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    • PYCON INDIA 2012 Pycassa – Python Cassandrified28-30th September 2012 Ramesh Rajini Dharmaram Vidya Infosys Limited, Kshetram Education & Research, Bangalore Bangalore, Karnataka
    • Session Plan• Need & Introduction to NoSQL DB• Cassandra Introduction• Data model creation• Pycassa in action
    • Heard of NO - SQL?• Stands for Not Only SQL• Class of non-relational data storage systems• No fixed table schema• No Joins!• Relax one or more of the ACID properties & will implement BASE & CAP Theorem!
    • Do we “REALLY” need them ? • RDBMS …So strong • so crisp • so vast • And WE know it well!
    • Trends shrends! – Gartner‟s 10 key IT trends for 2012 • unstructured data will grow some 80% over the course of the next five years 5
    • What made some apps go No-SQLized?• Explosion of social media sites with large data needs• Open-source community• Upsurge of cloud-based solutions• Migration to dynamically-typed languages
    • RDBMS..hmmm• Normalization => Joins => Slow Queries /Complications• Consistency => locks /transactions => Performance issues in distributed environments• Scalability becomes a mess as our apps grow in size and demand
    • Current Approach to Scalability• Add hardware• Upgrade hardware• More machines• Turn off unwanted services• Caching• De-normalize…
    • RDBMS ..tends to Massive [terabytes] Elastic scalability Easily achieve Fault tolerance Tunable Consistency
    • But Why.. • ACID • - transaction slow under heavy load • - in distributed /replicated environment = 2 phase commit => infinite wait by either NODE or Coordinator
    • But RDBMS is still holding up!!• Yes..it is• Will continue to Co-exist with NOSQL• What if data is no more a problem to me!• What new problems will I like to have?
    • Seeds of NoSQL• Three major papers – BigTable (Google) – Dynamo (Amazon) • Gossip protocol (discovery and error detection) • Distributed key-value data store • Eventual consistency – CAP Theorem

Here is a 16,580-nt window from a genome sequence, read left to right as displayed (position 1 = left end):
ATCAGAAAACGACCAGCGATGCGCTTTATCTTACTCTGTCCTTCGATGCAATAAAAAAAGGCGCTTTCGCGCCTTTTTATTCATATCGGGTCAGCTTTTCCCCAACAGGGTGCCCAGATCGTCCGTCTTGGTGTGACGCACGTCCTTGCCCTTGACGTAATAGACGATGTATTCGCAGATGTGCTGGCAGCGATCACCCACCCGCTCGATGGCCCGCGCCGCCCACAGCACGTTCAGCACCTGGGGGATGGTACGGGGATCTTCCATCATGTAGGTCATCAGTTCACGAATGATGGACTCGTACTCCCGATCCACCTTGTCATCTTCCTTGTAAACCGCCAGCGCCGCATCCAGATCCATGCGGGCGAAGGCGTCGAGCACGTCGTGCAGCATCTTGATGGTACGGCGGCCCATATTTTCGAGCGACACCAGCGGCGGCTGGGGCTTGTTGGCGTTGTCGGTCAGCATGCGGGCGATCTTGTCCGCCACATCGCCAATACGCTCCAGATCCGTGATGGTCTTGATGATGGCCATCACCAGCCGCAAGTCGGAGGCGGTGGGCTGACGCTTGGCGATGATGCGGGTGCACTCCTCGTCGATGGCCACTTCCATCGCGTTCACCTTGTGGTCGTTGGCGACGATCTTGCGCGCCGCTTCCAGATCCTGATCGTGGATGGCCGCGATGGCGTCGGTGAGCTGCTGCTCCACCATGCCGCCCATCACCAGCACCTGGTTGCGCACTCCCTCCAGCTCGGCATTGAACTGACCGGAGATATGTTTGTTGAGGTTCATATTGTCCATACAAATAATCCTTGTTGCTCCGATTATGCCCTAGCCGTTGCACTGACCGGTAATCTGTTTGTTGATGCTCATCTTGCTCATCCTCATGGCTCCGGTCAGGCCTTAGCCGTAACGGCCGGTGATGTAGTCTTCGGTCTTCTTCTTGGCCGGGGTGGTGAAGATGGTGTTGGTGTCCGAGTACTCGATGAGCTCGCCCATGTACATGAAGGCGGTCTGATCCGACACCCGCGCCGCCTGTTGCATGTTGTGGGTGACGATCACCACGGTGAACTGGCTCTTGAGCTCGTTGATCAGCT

• Brewer’s CAP Theorem• Properties of a system: – Consistency – Availability – Partitions
    • Brewer’s CAP Theorem• You can have it good, you can have it fast, you can have it cheap: pick two 14
    • BASE Vs ACID - Eventual Consistency• No updates for a long duration => eventually all updates will propagate through the system => all the nodes will be consistent• Any given accepted update and a given node, eventually either the update reaches the node or the node is removed from service• Known as BASE (Basically Available, Soft state, Eventual consistency)
    • What kinds of NoSQL• 2 Major areas: – Key/Value or „the big hash table‟. • Dynamo • Voldemort • Scalaris – Schema-less • column-based, document-based or graph-based. – Cassandra (column-based) – CouchDB (document-based) – Neo4J (graph-based) – HBase (column-based)
    • Any users?
    • Cassandra to the Rescue! – , source, Open Distributed, Decentralized, Elastically scalable Highly available / fault-tolerant Tune ably consistent Column-oriented database Automatic sharding Gossip Architecture 18
    • Distributed and Decentralized Can be running Decentralized on multiple • that there is no single machines point of failure. • appearing to users as • All the nodes in single instance cluster function exactly the same [server symmetry] 19
    • Elastic Scalability• Vertical scaling : – more hardware capacity /memory• Horizontal scaling : • More machines that have all or some of the data • So that no machine is bearing the complete load 20
    • Elastic Scalability , No single point failure• Elastic scalability : – Cluster will be able to scale up & down• Master Slave issue 21
    • Scale UP & Scale down• Add nodes and they can start serving clients! – NO server restart / NO query change / NO balancing – JUST add an another machine.• Just unplug the system. – Since cassandra has multiple copies of the same data in more than one node [configurable] there wont be any loss of data.